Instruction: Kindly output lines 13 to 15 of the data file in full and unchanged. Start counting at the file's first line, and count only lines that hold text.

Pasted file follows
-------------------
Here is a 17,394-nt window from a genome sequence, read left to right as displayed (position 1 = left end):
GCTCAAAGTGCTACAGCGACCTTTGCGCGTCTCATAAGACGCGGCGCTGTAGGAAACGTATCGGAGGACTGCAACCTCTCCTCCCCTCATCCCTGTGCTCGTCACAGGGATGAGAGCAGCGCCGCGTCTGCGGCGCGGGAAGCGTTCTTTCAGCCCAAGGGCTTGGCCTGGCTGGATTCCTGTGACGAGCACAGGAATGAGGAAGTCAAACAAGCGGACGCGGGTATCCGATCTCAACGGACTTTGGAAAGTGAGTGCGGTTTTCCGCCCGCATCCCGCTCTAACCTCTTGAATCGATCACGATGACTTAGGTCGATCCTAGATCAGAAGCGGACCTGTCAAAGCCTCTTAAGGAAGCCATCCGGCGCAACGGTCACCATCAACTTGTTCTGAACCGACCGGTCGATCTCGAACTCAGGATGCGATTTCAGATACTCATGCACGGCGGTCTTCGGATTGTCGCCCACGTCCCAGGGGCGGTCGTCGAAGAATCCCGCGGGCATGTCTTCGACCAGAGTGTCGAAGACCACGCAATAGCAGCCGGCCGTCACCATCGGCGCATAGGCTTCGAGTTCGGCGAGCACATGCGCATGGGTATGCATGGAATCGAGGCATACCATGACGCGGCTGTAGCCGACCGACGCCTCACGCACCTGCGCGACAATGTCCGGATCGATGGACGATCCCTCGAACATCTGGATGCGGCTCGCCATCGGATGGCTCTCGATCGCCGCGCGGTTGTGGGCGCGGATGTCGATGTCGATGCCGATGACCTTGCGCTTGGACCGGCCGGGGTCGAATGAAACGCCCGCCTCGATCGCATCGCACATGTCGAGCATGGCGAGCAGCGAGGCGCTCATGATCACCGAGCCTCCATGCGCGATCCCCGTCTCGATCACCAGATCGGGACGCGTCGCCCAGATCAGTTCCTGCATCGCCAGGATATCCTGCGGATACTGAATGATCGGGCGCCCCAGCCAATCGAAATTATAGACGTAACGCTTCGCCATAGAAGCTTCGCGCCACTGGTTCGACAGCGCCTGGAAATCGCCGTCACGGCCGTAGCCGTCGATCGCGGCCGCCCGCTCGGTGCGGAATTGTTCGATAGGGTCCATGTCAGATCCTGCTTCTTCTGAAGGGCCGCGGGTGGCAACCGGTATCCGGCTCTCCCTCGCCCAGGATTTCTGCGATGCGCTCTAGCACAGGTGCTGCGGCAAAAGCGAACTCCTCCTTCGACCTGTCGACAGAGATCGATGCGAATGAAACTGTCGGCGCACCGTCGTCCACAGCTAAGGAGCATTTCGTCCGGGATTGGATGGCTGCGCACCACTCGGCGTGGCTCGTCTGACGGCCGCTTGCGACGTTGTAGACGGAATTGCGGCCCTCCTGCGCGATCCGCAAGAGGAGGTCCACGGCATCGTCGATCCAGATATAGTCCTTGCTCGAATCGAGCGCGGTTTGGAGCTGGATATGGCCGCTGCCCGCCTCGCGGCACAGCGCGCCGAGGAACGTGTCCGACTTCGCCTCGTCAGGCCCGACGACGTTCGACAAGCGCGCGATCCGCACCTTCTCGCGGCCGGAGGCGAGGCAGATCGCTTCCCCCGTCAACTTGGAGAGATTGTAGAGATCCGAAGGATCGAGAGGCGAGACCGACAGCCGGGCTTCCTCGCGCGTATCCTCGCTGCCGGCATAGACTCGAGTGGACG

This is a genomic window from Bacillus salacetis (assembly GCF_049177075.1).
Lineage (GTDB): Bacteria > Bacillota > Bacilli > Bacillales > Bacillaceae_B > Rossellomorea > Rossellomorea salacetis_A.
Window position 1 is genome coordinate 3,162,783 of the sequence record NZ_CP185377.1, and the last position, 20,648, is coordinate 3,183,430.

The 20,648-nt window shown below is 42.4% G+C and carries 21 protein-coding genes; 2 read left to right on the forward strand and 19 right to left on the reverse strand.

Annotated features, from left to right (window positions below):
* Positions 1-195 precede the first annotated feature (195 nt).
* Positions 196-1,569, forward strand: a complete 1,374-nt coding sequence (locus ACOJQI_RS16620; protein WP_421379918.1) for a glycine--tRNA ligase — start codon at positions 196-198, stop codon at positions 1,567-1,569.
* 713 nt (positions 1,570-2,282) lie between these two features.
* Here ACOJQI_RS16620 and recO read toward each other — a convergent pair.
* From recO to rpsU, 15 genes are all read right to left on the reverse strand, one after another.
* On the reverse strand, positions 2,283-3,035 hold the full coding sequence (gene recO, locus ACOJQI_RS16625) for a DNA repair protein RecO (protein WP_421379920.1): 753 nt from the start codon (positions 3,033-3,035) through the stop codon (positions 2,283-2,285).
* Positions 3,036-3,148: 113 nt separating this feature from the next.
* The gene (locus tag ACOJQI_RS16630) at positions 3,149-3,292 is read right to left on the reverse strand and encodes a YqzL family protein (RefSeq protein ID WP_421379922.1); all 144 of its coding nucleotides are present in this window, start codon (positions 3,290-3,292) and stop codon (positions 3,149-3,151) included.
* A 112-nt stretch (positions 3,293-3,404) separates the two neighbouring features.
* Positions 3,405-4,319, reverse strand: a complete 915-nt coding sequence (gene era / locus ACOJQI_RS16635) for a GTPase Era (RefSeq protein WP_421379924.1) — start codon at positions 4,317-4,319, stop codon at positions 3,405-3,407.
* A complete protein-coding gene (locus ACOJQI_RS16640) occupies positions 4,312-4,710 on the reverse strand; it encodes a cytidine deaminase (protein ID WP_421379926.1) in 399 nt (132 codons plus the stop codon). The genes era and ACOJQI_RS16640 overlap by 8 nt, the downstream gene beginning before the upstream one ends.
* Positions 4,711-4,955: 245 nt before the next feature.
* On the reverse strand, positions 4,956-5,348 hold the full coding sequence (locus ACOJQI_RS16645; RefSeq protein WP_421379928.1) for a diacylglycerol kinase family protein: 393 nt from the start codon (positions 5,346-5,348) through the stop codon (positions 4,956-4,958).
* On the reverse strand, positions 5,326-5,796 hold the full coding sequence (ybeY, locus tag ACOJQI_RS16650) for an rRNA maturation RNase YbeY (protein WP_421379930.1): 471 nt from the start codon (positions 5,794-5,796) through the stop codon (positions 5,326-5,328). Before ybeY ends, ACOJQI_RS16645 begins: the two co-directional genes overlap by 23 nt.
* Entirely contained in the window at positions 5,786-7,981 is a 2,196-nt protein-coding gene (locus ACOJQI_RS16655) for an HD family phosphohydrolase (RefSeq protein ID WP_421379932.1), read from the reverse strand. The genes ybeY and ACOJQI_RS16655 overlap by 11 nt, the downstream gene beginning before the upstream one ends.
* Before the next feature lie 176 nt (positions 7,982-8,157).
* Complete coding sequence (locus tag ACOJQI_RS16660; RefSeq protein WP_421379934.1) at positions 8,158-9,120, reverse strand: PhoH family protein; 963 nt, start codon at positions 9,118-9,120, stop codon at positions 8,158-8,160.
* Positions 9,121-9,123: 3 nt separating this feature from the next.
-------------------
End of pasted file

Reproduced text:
* On the reverse strand, positions 2,283-3,035 hold the full coding sequence (gene recO, locus ACOJQI_RS16625) for a DNA repair protein RecO (protein WP_421379920.1): 753 nt from the start codon (positions 3,033-3,035) through the stop codon (positions 2,283-2,285).
* Positions 3,036-3,148: 113 nt separating this feature from the next.
* The gene (locus tag ACOJQI_RS16630) at positions 3,149-3,292 is read right to left on the reverse strand and encodes a YqzL family protein (RefSeq protein ID WP_421379922.1); all 144 of its coding nucleotides are present in this window, start codon (positions 3,290-3,292) and stop codon (positions 3,149-3,151) included.